NWT moves to 160 active Covid-19 cases on New Year’s Eve

Last modified: December 31, 2021 at 6:16pm

The Northwest Territories said on Friday its active Covid-19 case count had moved to 160, an increase of 42 in the past 24 hours.

The territory’s chief public health officer, Dr Kami Kandola, earlier said she now assumed all newly identified cases of Covid-19 in the NWT to be the Omicron variant unless sequencing later suggested otherwise.

Yellowknife, Ndilǫ, and Dettah have 132 of the 160 active cases reported on Friday, an increase of 30 active cases for the second day in a row.


No community-by-community update was provided, but active cases in the Tłı̨chǫ region rose from five to 10, while the Dehcho moved from zero to three active cases and Hay River from zero to one.

The Beaufort Delta now reports four active cases, up from one a day earlier. Fort Smith and the Sahtu remain on eight and two active cases respectively.

The NWT government is publishing the results of up to 200 Covid-19 tests daily, the first time in months the territory has handled such a figure as festive travellers return and Covid-19 cases and exposure increase.

Testing capacity is sufficiently strained that many people are now being asked to take at-home rapid tests and call Protect NWT if the test is positive, rather than visit a testing centre for confirmation.


Flights newly added as exposure locations include Canadian North’s New Year’s Eve Edmonton-Inuvik departure and an Air Tindi flight on Friday from Yellowknife to Hay River.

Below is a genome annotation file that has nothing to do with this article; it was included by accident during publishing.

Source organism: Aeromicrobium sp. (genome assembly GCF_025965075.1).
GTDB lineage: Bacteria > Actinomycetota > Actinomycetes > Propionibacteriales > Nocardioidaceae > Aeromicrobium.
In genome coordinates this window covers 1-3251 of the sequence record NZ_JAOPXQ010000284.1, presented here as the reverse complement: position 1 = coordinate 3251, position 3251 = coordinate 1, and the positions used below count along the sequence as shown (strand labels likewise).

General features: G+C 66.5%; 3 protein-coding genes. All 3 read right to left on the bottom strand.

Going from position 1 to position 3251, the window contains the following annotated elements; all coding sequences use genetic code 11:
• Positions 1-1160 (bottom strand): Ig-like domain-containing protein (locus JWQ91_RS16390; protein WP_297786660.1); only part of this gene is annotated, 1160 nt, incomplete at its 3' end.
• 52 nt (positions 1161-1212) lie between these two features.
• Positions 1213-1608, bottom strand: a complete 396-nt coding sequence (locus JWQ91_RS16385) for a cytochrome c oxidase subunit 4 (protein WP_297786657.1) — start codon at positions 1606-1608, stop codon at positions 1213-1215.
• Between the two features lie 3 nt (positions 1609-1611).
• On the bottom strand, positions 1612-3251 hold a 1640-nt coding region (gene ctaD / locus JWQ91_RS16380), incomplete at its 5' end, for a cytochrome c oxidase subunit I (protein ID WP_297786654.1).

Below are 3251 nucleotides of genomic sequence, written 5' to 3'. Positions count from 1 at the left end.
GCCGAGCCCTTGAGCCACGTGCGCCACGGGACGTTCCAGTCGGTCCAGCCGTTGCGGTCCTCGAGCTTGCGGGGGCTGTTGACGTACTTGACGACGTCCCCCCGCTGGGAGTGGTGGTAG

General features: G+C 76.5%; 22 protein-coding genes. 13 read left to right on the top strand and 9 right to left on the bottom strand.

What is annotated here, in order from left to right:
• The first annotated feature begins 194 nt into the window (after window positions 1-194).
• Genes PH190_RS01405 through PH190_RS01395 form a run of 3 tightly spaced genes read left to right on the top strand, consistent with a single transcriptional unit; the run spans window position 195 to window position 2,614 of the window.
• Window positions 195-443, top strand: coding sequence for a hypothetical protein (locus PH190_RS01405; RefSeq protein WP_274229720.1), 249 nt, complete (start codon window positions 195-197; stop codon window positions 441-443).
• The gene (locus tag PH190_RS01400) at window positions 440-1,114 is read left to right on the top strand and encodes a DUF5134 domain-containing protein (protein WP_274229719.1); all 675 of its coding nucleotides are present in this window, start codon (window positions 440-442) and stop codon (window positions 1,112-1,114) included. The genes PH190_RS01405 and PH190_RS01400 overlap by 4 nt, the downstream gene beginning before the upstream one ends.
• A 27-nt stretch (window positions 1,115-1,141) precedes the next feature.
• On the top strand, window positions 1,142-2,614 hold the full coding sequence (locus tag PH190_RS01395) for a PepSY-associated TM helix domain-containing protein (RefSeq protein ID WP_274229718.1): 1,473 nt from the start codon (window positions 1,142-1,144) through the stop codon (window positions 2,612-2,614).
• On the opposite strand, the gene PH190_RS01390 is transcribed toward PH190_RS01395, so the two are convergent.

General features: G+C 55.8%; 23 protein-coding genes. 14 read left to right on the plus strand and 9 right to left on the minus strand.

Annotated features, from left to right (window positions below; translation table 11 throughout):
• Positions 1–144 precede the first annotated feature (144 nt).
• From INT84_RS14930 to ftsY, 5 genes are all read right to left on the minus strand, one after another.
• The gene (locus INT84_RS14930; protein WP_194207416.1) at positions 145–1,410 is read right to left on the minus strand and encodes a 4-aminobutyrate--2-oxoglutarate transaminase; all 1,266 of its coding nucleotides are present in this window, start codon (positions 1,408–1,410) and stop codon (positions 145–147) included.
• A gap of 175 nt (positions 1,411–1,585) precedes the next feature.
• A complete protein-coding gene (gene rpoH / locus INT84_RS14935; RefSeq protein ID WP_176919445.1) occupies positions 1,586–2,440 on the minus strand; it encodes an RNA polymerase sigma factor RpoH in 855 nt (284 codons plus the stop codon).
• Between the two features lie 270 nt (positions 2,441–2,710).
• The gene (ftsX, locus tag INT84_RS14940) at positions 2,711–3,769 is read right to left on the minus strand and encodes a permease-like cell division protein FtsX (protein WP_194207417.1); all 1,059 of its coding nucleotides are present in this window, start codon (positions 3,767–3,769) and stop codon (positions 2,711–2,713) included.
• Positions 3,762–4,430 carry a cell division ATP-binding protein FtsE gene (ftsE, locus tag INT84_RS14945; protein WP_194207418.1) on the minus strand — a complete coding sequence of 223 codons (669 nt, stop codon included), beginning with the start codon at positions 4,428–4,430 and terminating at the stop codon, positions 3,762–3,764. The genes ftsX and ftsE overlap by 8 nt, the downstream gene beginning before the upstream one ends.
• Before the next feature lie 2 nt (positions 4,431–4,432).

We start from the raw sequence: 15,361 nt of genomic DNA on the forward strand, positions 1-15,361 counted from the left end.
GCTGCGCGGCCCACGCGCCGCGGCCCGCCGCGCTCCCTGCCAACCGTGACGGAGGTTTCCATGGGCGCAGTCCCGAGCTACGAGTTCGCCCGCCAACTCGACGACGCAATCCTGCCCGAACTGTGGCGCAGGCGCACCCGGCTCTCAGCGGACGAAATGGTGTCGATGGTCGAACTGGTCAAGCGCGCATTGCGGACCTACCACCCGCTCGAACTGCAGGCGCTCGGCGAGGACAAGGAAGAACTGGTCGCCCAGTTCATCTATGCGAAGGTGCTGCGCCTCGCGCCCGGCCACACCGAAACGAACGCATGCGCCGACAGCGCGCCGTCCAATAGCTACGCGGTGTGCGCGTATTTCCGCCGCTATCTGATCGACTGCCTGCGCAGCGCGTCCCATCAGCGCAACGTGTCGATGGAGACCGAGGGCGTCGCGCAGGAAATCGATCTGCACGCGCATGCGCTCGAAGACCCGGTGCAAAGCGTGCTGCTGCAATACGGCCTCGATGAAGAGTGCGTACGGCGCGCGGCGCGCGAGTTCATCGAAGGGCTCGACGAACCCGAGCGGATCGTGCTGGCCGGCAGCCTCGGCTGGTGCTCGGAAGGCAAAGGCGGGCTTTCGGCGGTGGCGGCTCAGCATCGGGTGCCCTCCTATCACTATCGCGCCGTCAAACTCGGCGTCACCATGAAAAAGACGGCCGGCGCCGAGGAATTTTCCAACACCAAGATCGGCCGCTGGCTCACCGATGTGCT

WestJet’s Thursday, December 30 flight from Calgary to Yellowknife is also affected.

Check the NWT government’s exposure notifications webpage for more details and instructions.

Omicron silver lining?

Meanwhile, the New York Times reported that more than half a dozen significant studies published in recent days conclude Omicron is milder than Delta and earlier variants.


Initial studies suggest the milder symptoms are a result of Omicron doing less damage to the lungs, ordinarily, than would be expected of infection by Delta or another variant.

Earlier this week, the same newspaper reported a South African study that suggested Omicron infection may provide immunity to variants like Delta.

“Omicron is likely to push Delta out,” Alex Sigal, a virologist at the Africa Health Research Institute, told the Times.

“Maybe pushing Delta out is actually a good thing, and we’re looking at something we can live with more easily and that will disrupt us less than the previous variants.”